Davis has treated about 10 international patients so far, and he has local stool donors ready when they arrive. The treatments — under review by the U.S. Food and Drug Administration — take about 10 days, with patients receiving one stool injection a day. Each stool injection introduces trillions of bacteria into the patient’s gut.

“People are willing to travel all over the world for someone with experience and knowledge and a focus for doing this,” Davis says.

Medical tourism for naturopathy fits perfectly into the growing niche of wellness tourism, says Josef Woodman, chief executive officer of Patients Beyond Borders, a North Carolina company that provides consumer information on global health care.

“I think what we’re seeing with consumer-driven care, especially with Generation X and Generation Y, it’s an underforecasted trend,” Woodman says. “Gen X and Gen Y are pursing alternative treatments. They don’t trust their doctors. And they’ve got the power of the Web for self-diagnosis and for pursuing alternative treatments.”

Needs unmet elsewhere

The Web seems to be bringing foreign patients in to Deborah McKay’s Southwest Portland practice, though many of McKay’s medical tourists are in their 40s, 50s and 60s.

McKay is a naturopathic doctor who specializes in hormone therapy. Many of her patients come for help with menopause, thyroid and weight loss problems. Virtually all leave her office with programs that require a change in diet and lifestyle, and more than half leave with a prescription for estrogen, or another specially compounded hormonal drug.

McKay says the prevalence here of compounding pharmacists used to working with naturopaths may be contributing to the stream of international patients. She has treated about a dozen patients from outside the United States, including residents of Japan, the Netherlands and Malta.

McKay says she doesn’t market her practice outside Portland, so as best she can figure, most of her medical tourists have simply come upon her website after Internet searching “naturopath” and “hormones.”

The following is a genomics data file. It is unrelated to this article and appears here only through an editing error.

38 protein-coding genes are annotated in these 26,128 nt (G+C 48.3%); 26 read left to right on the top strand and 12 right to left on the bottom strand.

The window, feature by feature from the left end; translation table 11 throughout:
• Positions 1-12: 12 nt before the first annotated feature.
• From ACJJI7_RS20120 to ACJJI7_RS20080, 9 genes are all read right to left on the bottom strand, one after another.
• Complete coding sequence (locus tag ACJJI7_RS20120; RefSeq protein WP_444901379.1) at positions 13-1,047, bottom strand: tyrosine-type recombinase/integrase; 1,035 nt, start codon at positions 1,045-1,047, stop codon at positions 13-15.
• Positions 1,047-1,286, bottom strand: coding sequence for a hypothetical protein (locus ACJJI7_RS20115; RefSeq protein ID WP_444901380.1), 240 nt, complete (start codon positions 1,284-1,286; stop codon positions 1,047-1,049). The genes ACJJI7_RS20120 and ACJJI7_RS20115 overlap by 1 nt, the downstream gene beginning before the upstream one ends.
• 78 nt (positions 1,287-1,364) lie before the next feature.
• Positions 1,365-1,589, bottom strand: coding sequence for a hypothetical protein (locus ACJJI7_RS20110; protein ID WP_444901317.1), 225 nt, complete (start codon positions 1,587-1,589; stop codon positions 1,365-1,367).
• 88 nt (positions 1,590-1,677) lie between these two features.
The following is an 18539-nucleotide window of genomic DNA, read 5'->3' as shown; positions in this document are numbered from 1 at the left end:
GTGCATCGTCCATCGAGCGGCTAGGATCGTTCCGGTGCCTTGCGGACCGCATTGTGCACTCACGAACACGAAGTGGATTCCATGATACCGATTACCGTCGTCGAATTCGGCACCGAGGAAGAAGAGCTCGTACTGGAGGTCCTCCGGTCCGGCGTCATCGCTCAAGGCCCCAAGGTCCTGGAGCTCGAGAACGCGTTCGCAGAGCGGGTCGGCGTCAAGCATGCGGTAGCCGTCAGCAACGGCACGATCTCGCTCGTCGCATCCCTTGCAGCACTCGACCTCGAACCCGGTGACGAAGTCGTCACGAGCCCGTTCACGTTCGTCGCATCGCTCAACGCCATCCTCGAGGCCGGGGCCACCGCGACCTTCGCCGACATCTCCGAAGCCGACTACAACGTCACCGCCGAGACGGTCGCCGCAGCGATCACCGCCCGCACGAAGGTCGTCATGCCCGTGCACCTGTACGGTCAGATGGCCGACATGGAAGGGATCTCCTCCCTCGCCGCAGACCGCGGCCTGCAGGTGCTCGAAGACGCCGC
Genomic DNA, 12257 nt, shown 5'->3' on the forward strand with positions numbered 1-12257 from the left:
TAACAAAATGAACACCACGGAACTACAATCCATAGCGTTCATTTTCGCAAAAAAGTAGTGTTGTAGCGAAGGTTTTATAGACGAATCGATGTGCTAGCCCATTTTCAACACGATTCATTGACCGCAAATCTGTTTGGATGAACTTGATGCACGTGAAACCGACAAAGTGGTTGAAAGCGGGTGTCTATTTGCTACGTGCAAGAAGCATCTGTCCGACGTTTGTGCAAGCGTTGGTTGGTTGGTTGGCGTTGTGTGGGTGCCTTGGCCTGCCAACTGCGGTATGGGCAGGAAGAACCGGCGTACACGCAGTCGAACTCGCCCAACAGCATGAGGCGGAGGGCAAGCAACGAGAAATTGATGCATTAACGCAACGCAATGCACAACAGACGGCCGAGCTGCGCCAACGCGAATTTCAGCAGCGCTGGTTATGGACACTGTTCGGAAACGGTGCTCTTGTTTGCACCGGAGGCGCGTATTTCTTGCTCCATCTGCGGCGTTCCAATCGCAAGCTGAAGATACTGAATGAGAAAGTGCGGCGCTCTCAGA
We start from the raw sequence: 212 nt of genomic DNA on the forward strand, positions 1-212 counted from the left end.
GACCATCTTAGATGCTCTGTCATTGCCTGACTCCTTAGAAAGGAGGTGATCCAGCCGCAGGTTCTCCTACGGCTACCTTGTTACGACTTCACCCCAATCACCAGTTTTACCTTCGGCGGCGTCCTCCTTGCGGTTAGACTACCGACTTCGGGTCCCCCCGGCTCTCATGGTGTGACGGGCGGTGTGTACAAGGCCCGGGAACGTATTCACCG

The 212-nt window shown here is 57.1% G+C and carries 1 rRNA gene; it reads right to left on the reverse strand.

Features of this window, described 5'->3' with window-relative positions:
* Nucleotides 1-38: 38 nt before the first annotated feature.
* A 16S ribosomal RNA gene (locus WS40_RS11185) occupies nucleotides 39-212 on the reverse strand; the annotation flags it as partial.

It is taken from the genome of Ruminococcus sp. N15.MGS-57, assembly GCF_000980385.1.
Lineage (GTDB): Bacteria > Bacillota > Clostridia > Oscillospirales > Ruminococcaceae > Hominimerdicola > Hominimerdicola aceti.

She has had a patient stay for as long as three months on a tourist visa and visit a number of local naturopaths for various ailments. Others come for a week and manage two visits to McKay’s office.

“Their needs are not being met,” McKay says. “They’ve tried and tried. They think they know what they need, and I’m trained as a holistic doctor, and I’ll catch it,” McKay says.

What Portland naturopathic doctors are witnessing is new, says John Connell, professor of Human Geography at the University of Australia and author of “Medical Tourism.” But, Connell says, it might be a natural next step in the growing medical tourism industry.

In Europe, Connell says, patients are now routinely referred across national borders for procedures when waiting lists become too long in their home countries. Historically, many U.S. and European patients have traveled to countries such as India hoping for more natural cures.

“Maybe the ultimate phase in medical tourism will be when medical tourists come from places like India for naturopathic medicine in the U.S.,” Connell says.

Woodman says international travel that combines wellness with tourism also is on the rise, with so-called wellness hotels trying to bridge the gap between traditional spas and alternative medical care for travelers. The Apollo hospital network in India has built facilities intended to lure Westerners for a day or more of ayurvedic treatment, the traditional Indian form of medicine. In October, New Delhi will host the first global wellness tourism conference.

Davis says it doesn’t hurt that his global patients are coming to a city with a growing international cachet, especially if they arrive during the summer months.

“My out-of-town patients almost always say, ‘I love Portland,’ “ Davis says.